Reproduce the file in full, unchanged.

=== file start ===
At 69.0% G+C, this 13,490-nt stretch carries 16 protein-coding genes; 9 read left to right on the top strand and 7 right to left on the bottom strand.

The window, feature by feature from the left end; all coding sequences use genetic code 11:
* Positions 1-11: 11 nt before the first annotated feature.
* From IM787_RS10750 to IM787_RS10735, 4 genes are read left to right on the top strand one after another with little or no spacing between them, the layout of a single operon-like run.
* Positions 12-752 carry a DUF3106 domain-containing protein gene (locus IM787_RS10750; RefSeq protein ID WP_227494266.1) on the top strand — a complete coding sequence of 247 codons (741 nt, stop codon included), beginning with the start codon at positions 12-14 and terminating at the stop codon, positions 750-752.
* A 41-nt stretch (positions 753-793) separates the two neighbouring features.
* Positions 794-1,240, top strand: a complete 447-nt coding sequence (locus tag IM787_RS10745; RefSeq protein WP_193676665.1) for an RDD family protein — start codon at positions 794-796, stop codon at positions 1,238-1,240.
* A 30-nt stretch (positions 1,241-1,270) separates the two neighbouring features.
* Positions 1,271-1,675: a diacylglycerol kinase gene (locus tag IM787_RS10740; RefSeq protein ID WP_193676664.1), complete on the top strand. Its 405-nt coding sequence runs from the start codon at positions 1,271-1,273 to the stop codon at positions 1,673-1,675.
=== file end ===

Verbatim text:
At 69.0% G+C, this 13,490-nt stretch carries 16 protein-coding genes; 9 read left to right on the top strand and 7 right to left on the bottom strand.

The window, feature by feature from the left end; all coding sequences use genetic code 11:
* Positions 1-11: 11 nt before the first annotated feature.
* From IM787_RS10750 to IM787_RS10735, 4 genes are read left to right on the top strand one after another with little or no spacing between them, the layout of a single operon-like run.
* Positions 12-752 carry a DUF3106 domain-containing protein gene (locus IM787_RS10750; RefSeq protein ID WP_227494266.1) on the top strand — a complete coding sequence of 247 codons (741 nt, stop codon included), beginning with the start codon at positions 12-14 and terminating at the stop codon, positions 750-752.
* A 41-nt stretch (positions 753-793) separates the two neighbouring features.
* Positions 794-1,240, top strand: a complete 447-nt coding sequence (locus tag IM787_RS10745; RefSeq protein WP_193676665.1) for an RDD family protein — start codon at positions 794-796, stop codon at positions 1,238-1,240.
* A 30-nt stretch (positions 1,241-1,270) separates the two neighbouring features.
* Positions 1,271-1,675: a diacylglycerol kinase gene (locus tag IM787_RS10740; RefSeq protein ID WP_193676664.1), complete on the top strand. Its 405-nt coding sequence runs from the start codon at positions 1,271-1,273 to the stop codon at positions 1,673-1,675.